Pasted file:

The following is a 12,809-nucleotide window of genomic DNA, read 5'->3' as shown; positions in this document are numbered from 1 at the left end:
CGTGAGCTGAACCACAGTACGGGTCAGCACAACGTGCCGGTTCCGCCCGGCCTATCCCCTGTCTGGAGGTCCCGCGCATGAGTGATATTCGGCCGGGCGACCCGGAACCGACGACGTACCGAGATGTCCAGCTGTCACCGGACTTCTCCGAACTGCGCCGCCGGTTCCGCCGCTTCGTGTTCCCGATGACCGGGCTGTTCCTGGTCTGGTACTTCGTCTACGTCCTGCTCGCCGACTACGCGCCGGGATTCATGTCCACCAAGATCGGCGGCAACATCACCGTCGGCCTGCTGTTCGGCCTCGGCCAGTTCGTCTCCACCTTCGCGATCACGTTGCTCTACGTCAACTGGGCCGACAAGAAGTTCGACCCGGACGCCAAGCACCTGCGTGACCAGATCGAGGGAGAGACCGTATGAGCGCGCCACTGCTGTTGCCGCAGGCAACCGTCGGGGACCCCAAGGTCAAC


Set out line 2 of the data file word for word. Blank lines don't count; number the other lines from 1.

CGTGAGCTGAACCACAGTACGGGTCAGCACAACGTGCCGGTTCCGCCCGGCCTATCCCCTGTCTGGAGGTCCCGCGCATGAGTGATATTCGGCCGGGCGACCCGGAACCGACGACGTACCGAGATGTCCAGCTGTCACCGGACTTCTCCGAACTGCGCCGCCGGTTCCGCCGCTTCGTGTTCCCGATGACCGGGCTGTTCCTGGTCTGGTACTTCGTCTACGTCCTGCTCGCCGACTACGCGCCGGGATTCATGTCCACCAAGATCGGCGGCAACATCACCGTCGGCCTGCTGTTCGGCCTCGGCCAGTTCGTCTCCACCTTCGCGATCACGTTGCTCTACGTCAACTGGGCCGACAAGAAGTTCGACCCGGACGCCAAGCACCTGCGTGACCAGATCGAGGGAGAGACCGTATGAGCGCGCCACTGCTGTTGCCGCAGGCAACCGTCGGGGACCCCAAGGTCAAC